This is a shorter hiking approach to the North Face. Drive over Doublespring/Horse Heaven Pass to the headwaters of Mahogany Creek. From there you can hike over the saddle and drop in to the Rock Creek drainage from the east. Although this a much shorter walking approach, the road into Mahogany Creek from Doublespring Pass requires a high clearance, 4x vehicle (preferred) and a descent of the north face.
Note: There are 2 Rock Creeks on this mountain, one is on the western side of the range and the other on the more remote, eastern side of the range. Both are accessed from Highway 93 and the Double Spring road. The description below is for the western branch of Rock Creek. This is the most commonly used and easiest approach to the North Face of Mt Borah.
Rock Creek (West) Approach
Rock Creek Approach Map
Over the past 35 years I have made eight climbing trips up or down this drainage. This past October I finally had the opportunity to go on a non-climbing trip where I could take the time to explore the incredibly beautiful canyon and cirque that lies below the north side of Mt Borah, and also seek the easiest way in or out. The objective of this approach is to avoid getting cliffed out on the way in and to avoid the massive scree field in the upper canyon.
If you use Chicken Out Ridge for your descent, you can start at two places, Rock Creek or Birch Springs (the Mt Borah trailhead). If you start at Rock Creek and finish at Birch Springs you'll have to walk an extra mile back to your rig at the end of the trip. In either case, stay low and contour around to Rock Creek to avoid the cliffs where the West Face spills into the canyon.
Here's my suggestion for the easiest hike in to the face when Rock Creek is low enough to cross without difficulty. The road to Rock Creek is well described so I'll start at the upper parking spot above the small diversion dam. Park where the road makes a sharp bend and starts climbing a very steep hill (this is a hill that you do not want to drive). You will be on the left side of Rock Creek at this point. From here, folks tend to drop down to the dam and muck around in the Aspen looking for the creek crossing and trail. Instead, follow the contour (game trail) a short distance along the bare south-facing side of the canyon until you meet Rock Creek. Cross Rock Creek and then stay on the right side of the creek following a light boot trail up the canyon. A short ways up you will cross the debris from the west face drainage. The boot trail dissappears from time-to-time in the scree and on the benches but if you keep your eyes open it is fairly easy to follow. The old (and much rumored) single track road that used to run up the canyon has either eroded away or is now covered with mature trees so don't bother looking for it. When the right side of the canyon starts to steepen, cross Rock Creek and stay on the left side of the canyon until it's obvious that you can go back to the right side of the canyon. The trail traverses the fairly steep (right) side of the canyon and soon climbs to more open ground where you will get a spectacular view of the mountain. Keep your ear on Rock Creek because around the three-mile mark it disappears underground and you may not see water again until you get to the cliff band at 9800'. Be aware that during the dry season or when the face is frozen up this may be the last place to find running water.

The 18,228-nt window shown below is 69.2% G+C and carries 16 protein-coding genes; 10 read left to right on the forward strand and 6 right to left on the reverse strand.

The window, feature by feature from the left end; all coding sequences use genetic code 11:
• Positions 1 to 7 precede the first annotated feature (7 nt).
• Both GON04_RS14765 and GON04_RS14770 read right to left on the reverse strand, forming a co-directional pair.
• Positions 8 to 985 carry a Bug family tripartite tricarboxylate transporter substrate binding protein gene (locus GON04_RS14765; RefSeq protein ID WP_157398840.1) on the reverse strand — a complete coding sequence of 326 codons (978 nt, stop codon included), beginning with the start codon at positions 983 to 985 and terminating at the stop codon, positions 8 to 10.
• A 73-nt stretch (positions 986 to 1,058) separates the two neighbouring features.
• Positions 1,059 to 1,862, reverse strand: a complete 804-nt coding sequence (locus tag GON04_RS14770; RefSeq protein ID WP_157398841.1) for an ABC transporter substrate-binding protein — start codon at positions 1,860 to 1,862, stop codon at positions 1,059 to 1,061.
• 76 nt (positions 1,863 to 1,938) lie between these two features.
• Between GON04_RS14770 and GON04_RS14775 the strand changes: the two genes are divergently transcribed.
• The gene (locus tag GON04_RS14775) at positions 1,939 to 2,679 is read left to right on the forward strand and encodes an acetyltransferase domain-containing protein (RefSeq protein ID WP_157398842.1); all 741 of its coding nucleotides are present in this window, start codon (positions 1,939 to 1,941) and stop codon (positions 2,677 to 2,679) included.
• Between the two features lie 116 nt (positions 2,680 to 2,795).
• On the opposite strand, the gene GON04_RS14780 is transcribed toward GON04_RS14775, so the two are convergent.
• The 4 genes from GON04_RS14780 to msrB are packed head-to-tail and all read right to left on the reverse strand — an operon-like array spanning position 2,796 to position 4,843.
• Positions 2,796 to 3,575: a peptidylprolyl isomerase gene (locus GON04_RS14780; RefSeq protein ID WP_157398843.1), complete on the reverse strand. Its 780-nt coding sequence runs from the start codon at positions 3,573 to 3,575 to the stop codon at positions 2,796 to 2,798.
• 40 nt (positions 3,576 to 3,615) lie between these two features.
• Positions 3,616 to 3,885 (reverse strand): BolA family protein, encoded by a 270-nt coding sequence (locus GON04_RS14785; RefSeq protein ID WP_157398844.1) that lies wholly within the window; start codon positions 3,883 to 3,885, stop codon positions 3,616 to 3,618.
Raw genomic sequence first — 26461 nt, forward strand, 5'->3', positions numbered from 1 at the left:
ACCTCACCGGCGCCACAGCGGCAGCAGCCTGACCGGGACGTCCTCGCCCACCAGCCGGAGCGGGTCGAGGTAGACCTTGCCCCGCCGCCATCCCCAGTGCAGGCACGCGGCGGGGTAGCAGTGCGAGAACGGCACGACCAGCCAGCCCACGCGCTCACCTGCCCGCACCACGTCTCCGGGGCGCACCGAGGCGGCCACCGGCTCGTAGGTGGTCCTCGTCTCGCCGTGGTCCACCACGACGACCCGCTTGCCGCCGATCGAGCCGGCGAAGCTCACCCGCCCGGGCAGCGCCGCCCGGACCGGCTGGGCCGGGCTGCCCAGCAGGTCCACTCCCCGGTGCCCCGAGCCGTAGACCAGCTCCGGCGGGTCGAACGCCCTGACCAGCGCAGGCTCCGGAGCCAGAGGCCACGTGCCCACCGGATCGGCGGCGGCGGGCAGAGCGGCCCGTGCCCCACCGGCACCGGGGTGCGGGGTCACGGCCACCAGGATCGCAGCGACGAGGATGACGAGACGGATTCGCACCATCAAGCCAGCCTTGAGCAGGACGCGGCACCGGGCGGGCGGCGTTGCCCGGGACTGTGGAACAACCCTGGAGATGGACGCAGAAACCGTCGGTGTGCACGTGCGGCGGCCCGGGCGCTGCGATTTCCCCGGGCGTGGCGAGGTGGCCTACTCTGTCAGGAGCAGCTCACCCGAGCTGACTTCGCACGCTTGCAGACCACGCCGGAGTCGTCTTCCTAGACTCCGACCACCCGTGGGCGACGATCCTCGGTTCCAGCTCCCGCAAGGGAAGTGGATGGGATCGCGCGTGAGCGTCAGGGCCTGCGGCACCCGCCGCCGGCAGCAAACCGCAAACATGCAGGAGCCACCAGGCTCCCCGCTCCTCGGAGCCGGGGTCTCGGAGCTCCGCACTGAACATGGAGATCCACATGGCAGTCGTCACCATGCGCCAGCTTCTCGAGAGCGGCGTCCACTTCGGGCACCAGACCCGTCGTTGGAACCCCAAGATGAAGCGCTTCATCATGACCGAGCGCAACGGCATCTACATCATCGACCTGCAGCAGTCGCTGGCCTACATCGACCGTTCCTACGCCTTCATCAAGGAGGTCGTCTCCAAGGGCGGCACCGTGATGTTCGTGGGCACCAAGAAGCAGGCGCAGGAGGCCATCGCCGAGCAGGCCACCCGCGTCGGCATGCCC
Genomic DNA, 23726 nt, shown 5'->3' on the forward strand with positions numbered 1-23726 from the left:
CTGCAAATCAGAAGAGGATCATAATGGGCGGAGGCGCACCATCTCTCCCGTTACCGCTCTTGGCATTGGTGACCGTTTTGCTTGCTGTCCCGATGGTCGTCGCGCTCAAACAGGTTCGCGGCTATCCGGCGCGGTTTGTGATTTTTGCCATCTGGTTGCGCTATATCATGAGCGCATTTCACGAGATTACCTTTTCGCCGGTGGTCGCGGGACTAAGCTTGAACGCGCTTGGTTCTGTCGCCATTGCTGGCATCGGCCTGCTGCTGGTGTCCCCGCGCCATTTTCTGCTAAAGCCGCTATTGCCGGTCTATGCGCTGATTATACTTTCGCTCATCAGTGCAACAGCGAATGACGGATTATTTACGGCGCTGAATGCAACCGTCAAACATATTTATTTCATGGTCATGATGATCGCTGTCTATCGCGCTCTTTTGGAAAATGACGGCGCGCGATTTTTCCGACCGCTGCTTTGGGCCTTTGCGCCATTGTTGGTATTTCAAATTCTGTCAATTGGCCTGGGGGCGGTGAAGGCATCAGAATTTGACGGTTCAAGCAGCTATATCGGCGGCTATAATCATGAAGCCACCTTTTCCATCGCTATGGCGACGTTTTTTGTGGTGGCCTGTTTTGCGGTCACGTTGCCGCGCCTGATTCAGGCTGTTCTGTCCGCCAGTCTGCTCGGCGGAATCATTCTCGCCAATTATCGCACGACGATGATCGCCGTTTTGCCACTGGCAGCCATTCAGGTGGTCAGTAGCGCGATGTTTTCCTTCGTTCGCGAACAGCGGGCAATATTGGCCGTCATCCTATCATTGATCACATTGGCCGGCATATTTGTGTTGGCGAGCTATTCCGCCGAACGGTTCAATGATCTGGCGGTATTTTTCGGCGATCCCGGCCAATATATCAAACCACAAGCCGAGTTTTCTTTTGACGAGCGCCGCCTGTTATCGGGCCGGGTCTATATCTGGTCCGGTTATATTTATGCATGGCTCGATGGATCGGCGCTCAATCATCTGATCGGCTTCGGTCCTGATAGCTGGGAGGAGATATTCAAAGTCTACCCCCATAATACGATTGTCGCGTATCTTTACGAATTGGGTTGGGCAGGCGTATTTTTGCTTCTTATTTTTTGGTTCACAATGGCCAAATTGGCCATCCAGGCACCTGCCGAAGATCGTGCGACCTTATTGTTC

If this sounds confusing, I'll break it down. Here's where you want to be: (mileage is approximate, total mileage to bottom of NF = +-5 miles)
Left side of canyon - .25 mi
Right side of canyon - 1.75 mi
Left side of canyon - .25 mi
Right side of canyon - .75 mi
North Face Cirque
At this point you should be close to where Rock Creek goes underground and the huge cirque above becomes visible. Climb another mile or so through the trees or follow the dry bottom of Rock Creek to the cliff band that blocks access to the morraine above. If dry, the cliff band
can be climbed by way of the secret passage
- the narrow Class 2 gully on the left or on the 3rd class+ steps just to the right of the gully. Directly above the cliff band there is a great biv site (when dry). It includes a big rectangular rock with a number of good boulder problems. Drinking water may not be available at this site during certain times of the year. When it's wet, it's best to avoid the drainages altogether, they are delicate and can flood very rapidly on this side of the mountain.
If this approach sounds too confusing then just stay on the right side of Rock Creek for the entire approach by climbing the ascending benches up the canyon. It is a steeper climb, holds snow later and leads to cliffs if you stray too high or low.
NOTE: Due to the remoteness of this area the webcams may not be operable at all times and that includes cell phones, so plan accordingly.
None at all but it's a good idea to let someone know exactly where you are going.
October 2010 Trip Report
Oct 1-2, 2010 Trip Report"
- Courtesy of fellow SP member Splattski
References - Local Links Glaciers of Idaho